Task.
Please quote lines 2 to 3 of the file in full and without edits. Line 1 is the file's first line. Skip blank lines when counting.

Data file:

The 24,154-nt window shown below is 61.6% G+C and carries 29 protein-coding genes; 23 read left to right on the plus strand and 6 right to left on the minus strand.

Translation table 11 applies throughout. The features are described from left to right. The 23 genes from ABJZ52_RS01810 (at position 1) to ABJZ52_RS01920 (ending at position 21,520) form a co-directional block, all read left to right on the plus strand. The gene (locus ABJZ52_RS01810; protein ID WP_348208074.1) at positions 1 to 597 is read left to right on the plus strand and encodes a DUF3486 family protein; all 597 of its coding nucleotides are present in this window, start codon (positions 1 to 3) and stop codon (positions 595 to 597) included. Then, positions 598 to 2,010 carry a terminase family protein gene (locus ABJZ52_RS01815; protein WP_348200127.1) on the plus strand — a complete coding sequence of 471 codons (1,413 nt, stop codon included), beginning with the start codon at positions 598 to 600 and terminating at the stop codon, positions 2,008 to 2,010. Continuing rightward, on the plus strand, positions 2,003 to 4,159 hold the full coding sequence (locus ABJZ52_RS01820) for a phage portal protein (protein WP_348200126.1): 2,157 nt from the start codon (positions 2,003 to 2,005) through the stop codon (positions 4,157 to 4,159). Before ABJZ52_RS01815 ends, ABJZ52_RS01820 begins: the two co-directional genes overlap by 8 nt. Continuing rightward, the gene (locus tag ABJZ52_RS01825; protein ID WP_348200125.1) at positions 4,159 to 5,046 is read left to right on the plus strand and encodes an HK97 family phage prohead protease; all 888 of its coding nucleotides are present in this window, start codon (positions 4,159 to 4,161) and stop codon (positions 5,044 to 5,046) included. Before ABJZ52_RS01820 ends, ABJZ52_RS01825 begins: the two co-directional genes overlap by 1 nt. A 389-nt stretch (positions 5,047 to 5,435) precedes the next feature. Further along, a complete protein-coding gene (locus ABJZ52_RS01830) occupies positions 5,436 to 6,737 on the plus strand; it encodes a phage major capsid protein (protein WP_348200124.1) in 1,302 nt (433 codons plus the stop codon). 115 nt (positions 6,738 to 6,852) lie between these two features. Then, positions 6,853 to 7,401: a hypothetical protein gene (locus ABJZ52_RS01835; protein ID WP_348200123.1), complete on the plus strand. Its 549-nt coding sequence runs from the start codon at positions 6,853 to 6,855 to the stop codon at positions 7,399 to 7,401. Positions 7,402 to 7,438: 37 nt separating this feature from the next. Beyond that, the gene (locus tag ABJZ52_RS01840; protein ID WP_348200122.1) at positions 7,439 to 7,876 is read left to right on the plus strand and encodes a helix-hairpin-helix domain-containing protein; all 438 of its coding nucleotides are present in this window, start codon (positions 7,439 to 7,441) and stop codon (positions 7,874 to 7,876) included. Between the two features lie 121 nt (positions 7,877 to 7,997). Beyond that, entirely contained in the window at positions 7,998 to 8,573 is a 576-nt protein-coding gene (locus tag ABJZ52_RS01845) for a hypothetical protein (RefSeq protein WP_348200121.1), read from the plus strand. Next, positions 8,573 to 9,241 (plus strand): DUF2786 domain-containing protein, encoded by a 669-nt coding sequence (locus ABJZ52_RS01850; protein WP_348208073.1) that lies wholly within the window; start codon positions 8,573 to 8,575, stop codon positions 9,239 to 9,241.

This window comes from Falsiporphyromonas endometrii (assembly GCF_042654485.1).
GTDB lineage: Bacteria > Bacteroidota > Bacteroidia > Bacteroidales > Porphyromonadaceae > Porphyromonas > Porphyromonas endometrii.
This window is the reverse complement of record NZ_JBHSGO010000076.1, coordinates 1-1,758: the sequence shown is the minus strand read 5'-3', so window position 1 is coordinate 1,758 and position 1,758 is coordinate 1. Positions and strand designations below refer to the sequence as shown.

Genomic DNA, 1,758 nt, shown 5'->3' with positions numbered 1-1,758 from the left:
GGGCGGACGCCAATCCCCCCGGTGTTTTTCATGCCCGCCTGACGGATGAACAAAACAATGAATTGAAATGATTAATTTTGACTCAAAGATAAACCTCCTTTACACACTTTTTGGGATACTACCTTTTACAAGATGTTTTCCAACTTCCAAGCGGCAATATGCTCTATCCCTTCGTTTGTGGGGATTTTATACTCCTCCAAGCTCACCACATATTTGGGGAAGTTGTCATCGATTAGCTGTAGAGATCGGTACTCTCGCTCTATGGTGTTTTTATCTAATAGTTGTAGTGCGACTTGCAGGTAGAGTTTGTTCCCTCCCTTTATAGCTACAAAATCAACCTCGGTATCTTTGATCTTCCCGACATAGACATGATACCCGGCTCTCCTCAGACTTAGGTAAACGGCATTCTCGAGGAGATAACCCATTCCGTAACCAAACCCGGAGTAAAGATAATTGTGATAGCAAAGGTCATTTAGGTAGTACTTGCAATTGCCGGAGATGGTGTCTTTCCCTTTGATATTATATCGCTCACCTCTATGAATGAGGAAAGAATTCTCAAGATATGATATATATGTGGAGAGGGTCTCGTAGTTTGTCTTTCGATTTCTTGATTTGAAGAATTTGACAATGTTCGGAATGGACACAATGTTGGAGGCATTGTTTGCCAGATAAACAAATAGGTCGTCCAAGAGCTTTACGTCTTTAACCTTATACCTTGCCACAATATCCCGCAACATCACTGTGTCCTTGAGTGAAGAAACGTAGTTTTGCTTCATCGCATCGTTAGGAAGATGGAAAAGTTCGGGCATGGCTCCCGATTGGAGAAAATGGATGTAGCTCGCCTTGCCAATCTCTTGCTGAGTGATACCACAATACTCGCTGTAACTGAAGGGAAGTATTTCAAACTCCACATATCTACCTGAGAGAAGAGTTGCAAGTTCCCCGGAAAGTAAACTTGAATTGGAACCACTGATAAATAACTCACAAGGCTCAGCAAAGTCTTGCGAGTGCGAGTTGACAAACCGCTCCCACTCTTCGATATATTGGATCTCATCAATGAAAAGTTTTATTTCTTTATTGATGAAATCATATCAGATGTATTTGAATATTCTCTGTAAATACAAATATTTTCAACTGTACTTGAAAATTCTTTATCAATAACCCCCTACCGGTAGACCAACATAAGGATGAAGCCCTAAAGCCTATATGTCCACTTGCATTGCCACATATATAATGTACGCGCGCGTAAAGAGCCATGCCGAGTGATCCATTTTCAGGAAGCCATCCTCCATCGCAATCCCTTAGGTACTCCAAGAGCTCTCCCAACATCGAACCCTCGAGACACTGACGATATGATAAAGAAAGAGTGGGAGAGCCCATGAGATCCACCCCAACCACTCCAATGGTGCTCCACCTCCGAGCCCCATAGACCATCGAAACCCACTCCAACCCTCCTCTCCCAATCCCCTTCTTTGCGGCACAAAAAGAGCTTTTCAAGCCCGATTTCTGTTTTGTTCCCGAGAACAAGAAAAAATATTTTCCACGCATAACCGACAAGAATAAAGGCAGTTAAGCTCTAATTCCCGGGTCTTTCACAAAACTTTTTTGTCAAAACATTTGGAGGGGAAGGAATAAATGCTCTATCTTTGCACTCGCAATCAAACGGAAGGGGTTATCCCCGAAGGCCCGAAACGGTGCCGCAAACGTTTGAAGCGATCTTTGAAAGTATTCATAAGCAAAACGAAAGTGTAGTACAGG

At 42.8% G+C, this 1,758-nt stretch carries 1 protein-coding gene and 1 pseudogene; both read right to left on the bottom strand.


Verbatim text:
Translation table 11 applies throughout. The features are described from left to right. The 23 genes from ABJZ52_RS01810 (at position 1) to ABJZ52_RS01920 (ending at position 21,520) form a co-directional block, all read left to right on the plus strand. The gene (locus ABJZ52_RS01810; protein ID WP_348208074.1) at positions 1 to 597 is read left to right on the plus strand and encodes a DUF3486 family protein; all 597 of its coding nucleotides are present in this window, start codon (positions 1 to 3) and stop codon (positions 595 to 597) included. Then, positions 598 to 2,010 carry a terminase family protein gene (locus ABJZ52_RS01815; protein WP_348200127.1) on the plus strand — a complete coding sequence of 471 codons (1,413 nt, stop codon included), beginning with the start codon at positions 598 to 600 and terminating at the stop codon, positions 2,008 to 2,010. Continuing rightward, on the plus strand, positions 2,003 to 4,159 hold the full coding sequence (locus ABJZ52_RS01820) for a phage portal protein (protein WP_348200126.1): 2,157 nt from the start codon (positions 2,003 to 2,005) through the stop codon (positions 4,157 to 4,159). Before ABJZ52_RS01815 ends, ABJZ52_RS01820 begins: the two co-directional genes overlap by 8 nt. Continuing rightward, the gene (locus tag ABJZ52_RS01825; protein ID WP_348200125.1) at positions 4,159 to 5,046 is read left to right on the plus strand and encodes an HK97 family phage prohead protease; all 888 of its coding nucleotides are present in this window, start codon (positions 4,159 to 4,161) and stop codon (positions 5,044 to 5,046) included. Before ABJZ52_RS01820 ends, ABJZ52_RS01825 begins: the two co-directional genes overlap by 1 nt. A 389-nt stretch (positions 5,047 to 5,435) precedes the next feature. Further along, a complete protein-coding gene (locus ABJZ52_RS01830) occupies positions 5,436 to 6,737 on the plus strand; it encodes a phage major capsid protein (protein WP_348200124.1) in 1,302 nt (433 codons plus the stop codon). 115 nt (positions 6,738 to 6,852) lie between these two features. Then, positions 6,853 to 7,401: a hypothetical protein gene (locus ABJZ52_RS01835; protein ID WP_348200123.1), complete on the plus strand. Its 549-nt coding sequence runs from the start codon at positions 6,853 to 6,855 to the stop codon at positions 7,399 to 7,401. Positions 7,402 to 7,438: 37 nt separating this feature from the next. Beyond that, the gene (locus tag ABJZ52_RS01840; protein ID WP_348200122.1) at positions 7,439 to 7,876 is read left to right on the plus strand and encodes a helix-hairpin-helix domain-containing protein; all 438 of its coding nucleotides are present in this window, start codon (positions 7,439 to 7,441) and stop codon (positions 7,874 to 7,876) included. Between the two features lie 121 nt (positions 7,877 to 7,997). Beyond that, entirely contained in the window at positions 7,998 to 8,573 is a 576-nt protein-coding gene (locus tag ABJZ52_RS01845) for a hypothetical protein (RefSeq protein WP_348200121.1), read from the plus strand. Next, positions 8,573 to 9,241 (plus strand): DUF2786 domain-containing protein, encoded by a 669-nt coding sequence (locus ABJZ52_RS01850; protein WP_348208073.1) that lies wholly within the window; start codon positions 8,573 to 8,575, stop codon positions 9,239 to 9,241.

This window comes from Falsiporphyromonas endometrii (assembly GCF_042654485.1).